The number of new weekly infections has increased by 40% in the last two weeks, and two of the Ohio Public Health Advisory System indicators have been triggered again — the number of emergency room visits and outpatient visits. It has been several weeks since the last time these particular measures have been met.
That shared, cases reported in Richland County schools, as well as in nursing homes and assisted living centers, have not increased in a corresponding manner. More…
The Ohio Department of Health has released the most recent numbers related to COVID-19 cases in Ohio’s school and long-term care facilities, as well as for the pace of vaccinations.
Not surprisingly, the age group leading the charge of vaccination in Ohio are in the 70 to 74 age bracket; some 71.28% of Ohioans in that category have had at least one vaccination.
Here are the numbers for Ohio and Richland County: More…
Ohio is seeing a marked reduction in the number of new infections of COVID-19 being reported by the state’s schools.
At the same time, fueled in large part by an apparent cluster taking place among staff at Madison Schools, Richland County numbers are staying relatively constant.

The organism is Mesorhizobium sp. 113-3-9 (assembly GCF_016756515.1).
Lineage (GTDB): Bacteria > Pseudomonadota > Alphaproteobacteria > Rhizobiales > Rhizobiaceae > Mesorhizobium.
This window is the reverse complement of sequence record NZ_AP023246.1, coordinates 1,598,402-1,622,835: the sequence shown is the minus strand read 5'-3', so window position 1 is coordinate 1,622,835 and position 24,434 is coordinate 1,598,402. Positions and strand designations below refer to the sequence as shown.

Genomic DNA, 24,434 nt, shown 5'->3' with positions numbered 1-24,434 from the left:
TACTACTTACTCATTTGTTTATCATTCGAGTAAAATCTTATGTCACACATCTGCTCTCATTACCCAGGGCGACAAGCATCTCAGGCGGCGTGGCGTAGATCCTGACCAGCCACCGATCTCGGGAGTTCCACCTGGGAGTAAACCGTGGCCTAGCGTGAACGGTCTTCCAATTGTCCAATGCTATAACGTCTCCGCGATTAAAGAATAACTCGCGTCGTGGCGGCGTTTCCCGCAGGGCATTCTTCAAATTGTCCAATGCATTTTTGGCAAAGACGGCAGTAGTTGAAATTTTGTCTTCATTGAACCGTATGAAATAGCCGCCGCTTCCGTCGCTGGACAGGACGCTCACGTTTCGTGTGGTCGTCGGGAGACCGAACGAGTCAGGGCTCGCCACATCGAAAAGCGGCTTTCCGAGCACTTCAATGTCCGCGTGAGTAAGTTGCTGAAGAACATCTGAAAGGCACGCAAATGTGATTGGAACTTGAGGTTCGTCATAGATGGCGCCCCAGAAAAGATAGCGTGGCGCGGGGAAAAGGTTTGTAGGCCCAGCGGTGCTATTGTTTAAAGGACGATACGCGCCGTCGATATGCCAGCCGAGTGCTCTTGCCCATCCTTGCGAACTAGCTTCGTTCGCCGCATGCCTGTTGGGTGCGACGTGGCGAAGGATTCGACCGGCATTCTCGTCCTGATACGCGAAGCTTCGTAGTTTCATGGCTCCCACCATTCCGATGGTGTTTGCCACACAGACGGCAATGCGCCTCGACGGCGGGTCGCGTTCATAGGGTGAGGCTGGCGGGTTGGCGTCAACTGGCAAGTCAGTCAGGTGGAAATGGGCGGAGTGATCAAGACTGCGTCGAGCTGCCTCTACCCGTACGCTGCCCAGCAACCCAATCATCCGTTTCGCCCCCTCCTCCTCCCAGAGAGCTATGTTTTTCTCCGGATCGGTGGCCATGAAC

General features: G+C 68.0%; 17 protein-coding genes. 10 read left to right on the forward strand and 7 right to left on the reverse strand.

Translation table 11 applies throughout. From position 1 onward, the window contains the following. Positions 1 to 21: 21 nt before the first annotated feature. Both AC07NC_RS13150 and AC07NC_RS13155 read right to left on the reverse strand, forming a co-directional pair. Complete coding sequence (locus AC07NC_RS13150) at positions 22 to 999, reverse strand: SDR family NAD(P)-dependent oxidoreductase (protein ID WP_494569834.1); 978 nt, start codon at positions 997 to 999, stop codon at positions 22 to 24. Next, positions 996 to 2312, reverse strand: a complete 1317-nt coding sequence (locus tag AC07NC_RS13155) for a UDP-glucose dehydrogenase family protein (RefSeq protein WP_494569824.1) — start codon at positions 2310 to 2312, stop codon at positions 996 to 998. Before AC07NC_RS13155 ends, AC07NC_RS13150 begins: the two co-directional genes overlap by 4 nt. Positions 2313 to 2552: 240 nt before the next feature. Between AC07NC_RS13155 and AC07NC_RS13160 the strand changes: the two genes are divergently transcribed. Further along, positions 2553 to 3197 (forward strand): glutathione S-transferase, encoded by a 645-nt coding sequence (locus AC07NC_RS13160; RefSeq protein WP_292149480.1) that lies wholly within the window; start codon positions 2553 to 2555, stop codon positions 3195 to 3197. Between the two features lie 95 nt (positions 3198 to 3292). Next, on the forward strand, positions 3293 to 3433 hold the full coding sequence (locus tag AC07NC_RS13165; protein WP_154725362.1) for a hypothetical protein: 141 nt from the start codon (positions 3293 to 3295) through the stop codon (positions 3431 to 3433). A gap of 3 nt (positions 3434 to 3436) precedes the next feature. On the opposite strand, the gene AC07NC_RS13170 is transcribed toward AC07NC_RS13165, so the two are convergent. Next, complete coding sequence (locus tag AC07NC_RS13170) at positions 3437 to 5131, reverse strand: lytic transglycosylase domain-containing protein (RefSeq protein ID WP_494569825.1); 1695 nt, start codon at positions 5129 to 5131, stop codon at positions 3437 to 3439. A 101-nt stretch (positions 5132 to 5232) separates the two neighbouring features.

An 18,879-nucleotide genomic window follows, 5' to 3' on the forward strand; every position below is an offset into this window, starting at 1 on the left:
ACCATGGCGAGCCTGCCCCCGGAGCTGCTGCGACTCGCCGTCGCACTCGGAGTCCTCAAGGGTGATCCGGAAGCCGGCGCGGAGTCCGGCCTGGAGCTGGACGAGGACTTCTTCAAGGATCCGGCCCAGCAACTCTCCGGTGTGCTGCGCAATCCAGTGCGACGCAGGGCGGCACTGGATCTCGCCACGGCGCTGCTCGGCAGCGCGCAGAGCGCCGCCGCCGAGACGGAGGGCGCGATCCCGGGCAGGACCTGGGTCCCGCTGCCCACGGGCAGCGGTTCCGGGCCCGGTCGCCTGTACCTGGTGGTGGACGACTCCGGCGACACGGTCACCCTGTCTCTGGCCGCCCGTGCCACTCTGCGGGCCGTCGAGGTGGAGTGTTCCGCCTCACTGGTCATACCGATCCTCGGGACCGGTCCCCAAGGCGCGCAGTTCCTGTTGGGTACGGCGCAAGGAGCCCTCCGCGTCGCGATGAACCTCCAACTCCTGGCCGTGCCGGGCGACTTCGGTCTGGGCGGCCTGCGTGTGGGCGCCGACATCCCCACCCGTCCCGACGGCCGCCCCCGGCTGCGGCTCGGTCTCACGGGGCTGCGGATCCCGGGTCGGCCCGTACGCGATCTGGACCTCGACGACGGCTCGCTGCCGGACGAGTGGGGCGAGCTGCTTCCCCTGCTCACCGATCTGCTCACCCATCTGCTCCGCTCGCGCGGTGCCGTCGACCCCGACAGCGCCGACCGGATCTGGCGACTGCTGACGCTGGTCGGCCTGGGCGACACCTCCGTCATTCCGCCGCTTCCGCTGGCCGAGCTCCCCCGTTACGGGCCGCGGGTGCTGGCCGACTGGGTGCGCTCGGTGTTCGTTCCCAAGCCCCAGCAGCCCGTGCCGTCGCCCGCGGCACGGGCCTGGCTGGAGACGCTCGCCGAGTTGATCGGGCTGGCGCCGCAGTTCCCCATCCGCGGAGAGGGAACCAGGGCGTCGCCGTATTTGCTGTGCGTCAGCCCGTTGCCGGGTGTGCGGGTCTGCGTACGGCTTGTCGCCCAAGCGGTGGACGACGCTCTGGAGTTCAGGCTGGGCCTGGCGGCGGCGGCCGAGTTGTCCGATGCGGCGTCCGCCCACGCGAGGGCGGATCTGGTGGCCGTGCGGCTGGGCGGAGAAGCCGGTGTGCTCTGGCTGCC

The numbers shared on Thursday for infections across Ohio showed 847 new cases, which represents the smallest increase since October. This brings the total infection number for Ohio schools to 60,954. More…
By 1812Blockhouse, Ohio Department of Health
Some rather dramatic statistics were shared today by the Ohio Department of Health relating to the incidence of COVID-19 in Richland County schools.
In this case, “dramatic” is a good thing, at least for almost all districts and schools reported no new infections during the last seven days.
The exception to that rule was Crestview Schools, which appears to have had a localized outbreak. Officials there reported that 24 students and 20 staff tested positive. In the entire rest of the county there were only five cases — one student in Mansfield City Schools, one student and two staff in Shelby Schools, and two students at Pioneer in Shelby. More…
As the dates near for Richland County teachers to begin receiving vaccinations for COVID-19, the number of reported staff and student cases has been increasing again.
Two weeks ago, the weekly Thursday report showed a total of 60 new reported infections in county schools and districts. Last week, we shared the news that that number had dropped to 24 — 17 students and 7 staff members.
This Thursday, the number of reported cases rose to 70. The following schools/districts shared new infections: More…
What a difference a week can make!
The number of students and staff reported by Richland County schools as having new infections of COVID-19 fell dramatically over the last seven days, according to numbers released on Thursday by the Ohio Department of Health.